4.2 Legacy Pharmaceuticals International Legacy Pharmaceuticals International is a global manufacturer and seller of prescription, OTC, generic and cosmetic products. Its core business is its contract manufacturing undertaken in Basel, Switzerland, and in Puerto Rico. Most of its customers are other pharmaceutical companies, mainly in China. Raw material is sourced from around the world, mostly from Europe and the US; China or other low-cost countries are a consideration for the future. Legacy manages its inventory through a very crude IBM AS/400 system. The system, still displayed on a black screen with green writing, holds basic inventory data and controls the stock movement. The system shows where inventory is and then allocates goods to an order. In addition, it allows representation of different steps of the process, but not process planning. Inventory data is extracted from AS/400 into an Excel spreadsheet. Inventory is then checked on a weekly basis to update the forecast. On the customer side, forecasts are 1.5 to 2 years in advance, but on the supplier side forecasts are rolling on a yearly basis, similar to the ordering launching system commonly seen in automotive supply chains (Niranjan et al. 2011). This means that they prepare forecasts for one year in advance and update them every month. The first three months of forecasts are the firm orders for the suppliers, whereas the remaining months stay as a forecast. This long forecast allows the key suppliers to block inventory. In order to improve its inventory management, Legacy has decided to implement an ERP system to replace the AS/400. The company is looking for an appropriate system, since systems like SAP are too large and complex. Legacy has chosen not to implement VMI. The company places only 80 orders a month, so VMI would not be of much value. In addition, some of its products are publicly available and it is not possible to order in advance or reserve quantities; they must be bought quickly before competing customers do. This is not possible with VMI. For example, Legacy buys calf blood from Australia. Since calf blood is very limited in supply, Legacy buys as much as possible when it is available in order to avoid shortages. Another reason is to retain control of its operations. According to the interviewee, in the pharmaceutical industry it is possible to make a lot of money very fast, keeping the control of operations is very important. VMI can deprive the company of some of this control. Regulations are also a reason why Legacy is reluctant to implement VMI. Like other pharmaceuticals companies, Legacy must follow strict regulations. For example, there are strict regulations concerning shelf life. It is easier for the company to comply with regulations if it places its own orders, rather than letting suppliers manage the inventory through VMI. Finally, Legacy believes that when some products are ordered from different suppliers, it is less expensive and more efficient to place their own orders. A system might not be able to manage the frequently changing suppliers for specific products. In general, Legacy believes that VMI will only work for high volume product with fast turnover, such as for fast moving products. VMI is potentially attractive for only a handful of suppliers, but the company claims to manage inventory very well the way as it is done at the present time. Legacy has a VMI readiness score of 137, which is below 50%, and the framework recommends not using VMI; this is consistent with Legacys decision.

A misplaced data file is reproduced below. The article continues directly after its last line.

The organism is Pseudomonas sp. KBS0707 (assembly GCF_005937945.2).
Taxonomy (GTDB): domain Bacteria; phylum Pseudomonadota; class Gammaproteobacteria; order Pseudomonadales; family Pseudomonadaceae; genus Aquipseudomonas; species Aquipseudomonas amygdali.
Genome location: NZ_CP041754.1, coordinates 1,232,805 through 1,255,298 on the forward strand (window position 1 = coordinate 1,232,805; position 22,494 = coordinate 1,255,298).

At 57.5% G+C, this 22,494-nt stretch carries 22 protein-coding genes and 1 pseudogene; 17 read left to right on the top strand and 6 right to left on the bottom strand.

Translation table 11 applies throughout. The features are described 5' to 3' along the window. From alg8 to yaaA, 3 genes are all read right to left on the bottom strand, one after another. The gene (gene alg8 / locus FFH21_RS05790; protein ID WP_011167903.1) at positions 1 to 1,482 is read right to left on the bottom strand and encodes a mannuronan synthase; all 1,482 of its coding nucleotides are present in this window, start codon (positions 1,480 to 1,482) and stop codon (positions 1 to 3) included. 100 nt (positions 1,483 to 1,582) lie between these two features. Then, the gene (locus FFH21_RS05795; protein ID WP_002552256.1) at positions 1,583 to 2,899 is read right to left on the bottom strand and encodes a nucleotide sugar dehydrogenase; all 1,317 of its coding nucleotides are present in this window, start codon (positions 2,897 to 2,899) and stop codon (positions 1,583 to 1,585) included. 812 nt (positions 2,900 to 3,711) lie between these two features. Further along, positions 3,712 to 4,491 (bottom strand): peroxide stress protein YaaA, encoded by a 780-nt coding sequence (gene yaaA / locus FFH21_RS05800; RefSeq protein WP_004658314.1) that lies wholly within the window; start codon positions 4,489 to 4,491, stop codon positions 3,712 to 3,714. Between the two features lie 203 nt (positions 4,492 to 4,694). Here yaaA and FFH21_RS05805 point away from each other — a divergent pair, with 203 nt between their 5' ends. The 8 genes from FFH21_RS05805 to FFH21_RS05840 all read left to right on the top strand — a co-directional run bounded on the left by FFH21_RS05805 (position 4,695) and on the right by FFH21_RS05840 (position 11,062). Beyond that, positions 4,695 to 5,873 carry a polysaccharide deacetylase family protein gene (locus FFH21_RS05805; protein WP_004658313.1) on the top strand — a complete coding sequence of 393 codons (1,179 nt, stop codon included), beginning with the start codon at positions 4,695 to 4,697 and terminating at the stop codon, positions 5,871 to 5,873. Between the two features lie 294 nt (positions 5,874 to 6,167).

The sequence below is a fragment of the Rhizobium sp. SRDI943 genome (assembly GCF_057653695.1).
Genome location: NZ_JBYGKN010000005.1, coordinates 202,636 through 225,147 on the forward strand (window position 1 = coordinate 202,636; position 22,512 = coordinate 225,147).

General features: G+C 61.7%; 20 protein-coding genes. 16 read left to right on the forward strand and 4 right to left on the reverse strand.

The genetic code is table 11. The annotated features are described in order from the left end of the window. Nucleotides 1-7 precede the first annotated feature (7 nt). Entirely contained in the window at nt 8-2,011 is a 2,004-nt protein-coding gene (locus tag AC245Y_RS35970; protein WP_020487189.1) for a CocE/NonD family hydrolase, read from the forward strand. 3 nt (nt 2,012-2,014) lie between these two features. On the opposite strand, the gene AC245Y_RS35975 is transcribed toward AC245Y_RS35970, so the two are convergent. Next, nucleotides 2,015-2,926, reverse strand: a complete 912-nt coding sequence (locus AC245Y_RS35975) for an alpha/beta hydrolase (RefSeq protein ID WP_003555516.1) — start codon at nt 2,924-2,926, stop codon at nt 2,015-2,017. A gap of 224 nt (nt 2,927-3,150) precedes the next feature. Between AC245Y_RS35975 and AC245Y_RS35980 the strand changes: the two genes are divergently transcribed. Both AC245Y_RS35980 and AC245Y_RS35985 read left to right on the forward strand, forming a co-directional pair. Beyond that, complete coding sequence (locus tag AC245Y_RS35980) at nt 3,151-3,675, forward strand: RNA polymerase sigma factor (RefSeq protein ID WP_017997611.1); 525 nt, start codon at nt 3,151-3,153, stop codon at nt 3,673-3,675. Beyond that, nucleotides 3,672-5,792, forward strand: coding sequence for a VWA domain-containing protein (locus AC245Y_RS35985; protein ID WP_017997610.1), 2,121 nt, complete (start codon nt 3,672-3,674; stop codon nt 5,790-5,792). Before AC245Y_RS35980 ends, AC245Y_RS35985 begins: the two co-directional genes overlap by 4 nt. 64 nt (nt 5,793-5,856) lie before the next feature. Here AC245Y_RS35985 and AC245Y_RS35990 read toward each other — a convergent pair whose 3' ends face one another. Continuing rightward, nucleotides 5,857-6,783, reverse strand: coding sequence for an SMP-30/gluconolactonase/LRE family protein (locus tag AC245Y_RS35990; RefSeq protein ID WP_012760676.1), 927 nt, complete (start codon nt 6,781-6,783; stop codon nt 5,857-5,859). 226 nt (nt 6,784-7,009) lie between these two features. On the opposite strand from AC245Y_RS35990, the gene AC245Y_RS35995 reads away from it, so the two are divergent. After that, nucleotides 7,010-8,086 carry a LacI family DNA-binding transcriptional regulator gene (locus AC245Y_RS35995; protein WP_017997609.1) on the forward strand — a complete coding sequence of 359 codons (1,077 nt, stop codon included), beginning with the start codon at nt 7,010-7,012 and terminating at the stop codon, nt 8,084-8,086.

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4.3 Louis Widmer Louis Widmer is a cosmetics company with headquarters in Schlieren, Switzerland. Louis Widmer orders raw materials from suppliers through order requests. These requests are usually printed and faxed to the suppliers with the product type, quantity and delivery deadline. If the deadline cannot be met, the suppliers send a message to that effect. Once the raw material arrives at Louis Widmer, the products are manufactured and packaged on site and then distributed to its customers. These customers include subsidiaries around Europe, as well as pharmacies in Switzerland. The lead time to acquire products from its suppliers is relatively long. It usually takes 6 to 8 weeks for deliveries to arrive, but lead times of 14 to 16 weeks are not uncommon. Such long times require either efficient planning or a large inventory. The inventory at Louis Widmer is managed through a process industry ERP system called Infor ERP Blending. Each department is responsible for planning and purchasing its own products. Talented employees are responsible for planning and optimising their inventory levels, and for ensuring that their products are available on time. In this manual scheduling system, the purchaser receives order requests from production and is in charge of prioritising its products. In addition, the customers order products 2 to 3 months in advance with no year-long plan and keep the inventory in their own factories. The purchaser needs to forecast the customer requirements based on past data and sales promotions. The purchasers knowledge is based on information about and experience with changes in product, trends, and promotions. Louis Widmer has three reasons for not implementing VMI. The first reason is that there is a great amount of specialised knowledge required in the purchase of materials from the companys suppliers. The employees have special expertise about the products, demand and production planning which the company believes cannot be programmed into a system. For example, the production department makes constant changes, often at the last minute, so it is difficult to plan. According to the company, human effort is the best option. In addition the company is afraid of the suppliers ability to adapt to frequently changing orders. Another reason is the balance of power between Louis Widmer and the suppliers. The company believes that VMI, which allows suppliers to make decisions on inventory replenishment is not in the best interest of Louis Widmer. The final reason for resisting VMI is to preserve jobs for company employees. With a score of 65 (product), 77 (company), and 69 (supplier), Louis Widmer has a VMI readiness score of 211. Therefore, this company scores in the 50% to 75% range and the framework indicates that VMI should be a serious consideration. That means that although the company does not fill all the requirements, a bit of effort should make VMI a success, especially if two low-scoring features which fall in the improvable category are improved: sharing inventory/forecast information with their suppliers and having an integrated information system with its suppliers. Although the framework recommends careful consideration of VMI, Louis Widmer has decided not to use it. In either case, Louis Widmers decision matches the frameworks recommendation.